This is the first edition of a paper by Graham Massie, CEDR Director of Consultancy, applying the experience of conflict to addressing the theory surrounding attitudes to risk.
It’s always bothered me in mediations when – in what I suspect is largely an attempt to bolster their own confidence – someone claims they’ve got a “75% chance of winning at trial”.
The trained statistician in me yearns to understand how they have come to such a conclusion – and what do they mean by it. Presumably they’re saying that if the same case was separately heard by 100 different judges then they would prevail 75 times. Obviously that’s never going to happen in practice. In any event how does such analysis square with the other side’s perspective – in a perfect market of equal knowledge and equal expertise then does this imply that the other side are running their case with only a 25% expectation of success?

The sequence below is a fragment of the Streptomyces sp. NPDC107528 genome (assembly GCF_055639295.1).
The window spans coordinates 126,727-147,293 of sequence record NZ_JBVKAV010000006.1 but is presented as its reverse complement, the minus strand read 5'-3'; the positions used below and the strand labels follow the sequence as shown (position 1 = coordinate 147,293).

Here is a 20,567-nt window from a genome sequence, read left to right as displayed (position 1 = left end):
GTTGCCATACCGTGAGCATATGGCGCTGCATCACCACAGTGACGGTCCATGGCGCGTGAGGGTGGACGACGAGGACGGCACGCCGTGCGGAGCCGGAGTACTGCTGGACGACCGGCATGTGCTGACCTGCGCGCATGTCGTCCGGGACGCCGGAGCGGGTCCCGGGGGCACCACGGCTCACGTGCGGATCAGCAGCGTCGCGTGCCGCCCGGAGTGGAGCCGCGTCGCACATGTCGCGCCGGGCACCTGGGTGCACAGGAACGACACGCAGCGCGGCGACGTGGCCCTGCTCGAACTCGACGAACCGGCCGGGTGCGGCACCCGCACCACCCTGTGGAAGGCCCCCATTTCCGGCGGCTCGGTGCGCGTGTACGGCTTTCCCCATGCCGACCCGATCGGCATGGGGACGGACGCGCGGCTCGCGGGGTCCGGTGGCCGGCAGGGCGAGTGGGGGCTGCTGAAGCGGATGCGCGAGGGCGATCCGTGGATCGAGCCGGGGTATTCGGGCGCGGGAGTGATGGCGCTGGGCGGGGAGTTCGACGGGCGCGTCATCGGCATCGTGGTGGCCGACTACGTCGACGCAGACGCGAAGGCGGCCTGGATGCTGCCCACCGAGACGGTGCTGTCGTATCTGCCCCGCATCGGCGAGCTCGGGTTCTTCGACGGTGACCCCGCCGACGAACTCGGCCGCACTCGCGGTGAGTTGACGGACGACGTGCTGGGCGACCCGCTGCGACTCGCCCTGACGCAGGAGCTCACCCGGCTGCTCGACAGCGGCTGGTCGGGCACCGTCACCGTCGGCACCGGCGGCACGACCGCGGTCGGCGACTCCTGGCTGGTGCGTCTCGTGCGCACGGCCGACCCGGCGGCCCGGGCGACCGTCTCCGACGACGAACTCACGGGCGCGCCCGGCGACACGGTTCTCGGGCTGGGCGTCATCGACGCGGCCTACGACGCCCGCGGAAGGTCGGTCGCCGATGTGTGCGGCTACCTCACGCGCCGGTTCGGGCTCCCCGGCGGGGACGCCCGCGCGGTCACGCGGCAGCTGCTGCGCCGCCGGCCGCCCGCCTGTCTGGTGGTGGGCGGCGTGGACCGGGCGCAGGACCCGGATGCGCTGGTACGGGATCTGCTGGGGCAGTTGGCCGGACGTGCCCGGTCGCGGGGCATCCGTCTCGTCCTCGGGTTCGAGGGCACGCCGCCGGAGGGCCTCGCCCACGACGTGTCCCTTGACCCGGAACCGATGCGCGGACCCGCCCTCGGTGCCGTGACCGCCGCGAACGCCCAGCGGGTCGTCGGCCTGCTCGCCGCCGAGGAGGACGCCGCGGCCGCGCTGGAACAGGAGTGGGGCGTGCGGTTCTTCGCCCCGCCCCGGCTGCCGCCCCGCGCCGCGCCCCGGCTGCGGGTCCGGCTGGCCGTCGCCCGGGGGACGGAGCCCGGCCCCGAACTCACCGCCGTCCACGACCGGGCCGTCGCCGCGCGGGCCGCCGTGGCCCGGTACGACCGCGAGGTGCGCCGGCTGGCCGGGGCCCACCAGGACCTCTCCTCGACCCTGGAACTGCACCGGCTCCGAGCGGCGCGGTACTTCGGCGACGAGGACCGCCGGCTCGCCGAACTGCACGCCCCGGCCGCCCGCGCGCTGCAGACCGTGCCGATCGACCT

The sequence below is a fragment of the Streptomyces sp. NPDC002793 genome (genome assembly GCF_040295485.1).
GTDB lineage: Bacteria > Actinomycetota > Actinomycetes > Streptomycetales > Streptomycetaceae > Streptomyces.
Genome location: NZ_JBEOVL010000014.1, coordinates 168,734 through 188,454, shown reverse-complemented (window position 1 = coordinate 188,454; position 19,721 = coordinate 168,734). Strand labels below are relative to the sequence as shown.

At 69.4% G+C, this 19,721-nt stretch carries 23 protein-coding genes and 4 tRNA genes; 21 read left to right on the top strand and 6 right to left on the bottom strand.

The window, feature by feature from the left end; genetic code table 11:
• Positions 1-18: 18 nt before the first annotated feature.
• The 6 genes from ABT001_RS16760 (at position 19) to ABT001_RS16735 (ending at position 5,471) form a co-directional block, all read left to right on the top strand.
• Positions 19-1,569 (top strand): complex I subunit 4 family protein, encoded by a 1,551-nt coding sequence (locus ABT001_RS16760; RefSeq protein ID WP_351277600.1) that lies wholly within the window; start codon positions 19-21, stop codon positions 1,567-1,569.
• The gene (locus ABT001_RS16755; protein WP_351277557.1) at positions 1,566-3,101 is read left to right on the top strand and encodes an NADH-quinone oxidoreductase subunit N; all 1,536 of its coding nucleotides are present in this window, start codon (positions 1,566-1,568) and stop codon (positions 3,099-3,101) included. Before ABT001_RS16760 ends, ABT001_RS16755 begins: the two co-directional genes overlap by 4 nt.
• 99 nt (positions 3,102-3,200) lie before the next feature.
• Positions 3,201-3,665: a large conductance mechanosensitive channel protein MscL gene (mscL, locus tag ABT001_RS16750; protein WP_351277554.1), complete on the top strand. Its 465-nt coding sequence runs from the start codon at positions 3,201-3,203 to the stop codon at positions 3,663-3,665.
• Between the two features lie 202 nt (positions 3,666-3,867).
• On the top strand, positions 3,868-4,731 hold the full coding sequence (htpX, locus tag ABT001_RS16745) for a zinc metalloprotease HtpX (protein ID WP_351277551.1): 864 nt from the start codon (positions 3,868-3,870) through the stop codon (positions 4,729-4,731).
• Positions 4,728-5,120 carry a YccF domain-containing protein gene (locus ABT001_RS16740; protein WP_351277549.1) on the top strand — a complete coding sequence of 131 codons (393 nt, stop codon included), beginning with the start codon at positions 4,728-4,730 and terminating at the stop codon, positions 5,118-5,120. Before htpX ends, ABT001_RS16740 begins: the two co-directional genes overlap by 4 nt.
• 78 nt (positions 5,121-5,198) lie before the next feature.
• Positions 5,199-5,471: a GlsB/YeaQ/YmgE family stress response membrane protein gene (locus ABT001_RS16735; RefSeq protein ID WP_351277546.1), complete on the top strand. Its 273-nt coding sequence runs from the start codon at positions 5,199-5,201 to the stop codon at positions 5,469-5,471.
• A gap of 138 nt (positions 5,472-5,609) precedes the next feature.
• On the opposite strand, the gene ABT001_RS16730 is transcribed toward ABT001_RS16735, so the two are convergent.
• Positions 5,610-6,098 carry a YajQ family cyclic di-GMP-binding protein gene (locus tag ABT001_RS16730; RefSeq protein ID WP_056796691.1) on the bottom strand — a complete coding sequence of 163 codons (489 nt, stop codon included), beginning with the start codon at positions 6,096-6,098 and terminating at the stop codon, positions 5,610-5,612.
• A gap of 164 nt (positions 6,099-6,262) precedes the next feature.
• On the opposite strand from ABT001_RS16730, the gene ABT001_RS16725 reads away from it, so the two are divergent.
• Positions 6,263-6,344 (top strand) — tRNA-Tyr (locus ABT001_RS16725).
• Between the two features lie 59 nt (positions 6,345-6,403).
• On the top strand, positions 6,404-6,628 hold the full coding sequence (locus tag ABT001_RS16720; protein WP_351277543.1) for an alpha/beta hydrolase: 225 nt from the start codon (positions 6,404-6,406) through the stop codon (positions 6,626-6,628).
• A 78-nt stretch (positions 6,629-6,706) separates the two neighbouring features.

Of course, the law reports bear weighty evidence that for every winner there is also a loser - a long-run success rate for litigants as a whole of only 50%. Mediators are well used to discovering that both sides are telling themselves they have a 75% chance of success; and part of our job is to address such anomalous joint perspectives by facilitating information exchange and encouraging fuller analysis and evaluation – in effect helping parties move towards a position of shared information and mutual understanding.
And yet, even if mediators do achieve the nirvana of reducing parties’ aggregated evaluations of their likelihood of success down to only 100%, we still have to consider the matters of how individuals respond to risk in conflict.
And to confuse the situation even more, some of us will be quite prepared to take on a 60% chance of winning, but would be scared off by a 40% chance of failure. This isn’t just a question of the diminishing marginal utility of money (the richer we get the less value we place on the next £1,000) or of what Richard Thaler called the endowment effect (whereby we place a higher value on things we already own) but also, more worryingly, on simply how the question is asked – as a general rule, we are so risk averse that we would rather, say, chose a medicine which saves 40% of patients rather than one which we are told will still see 60% die.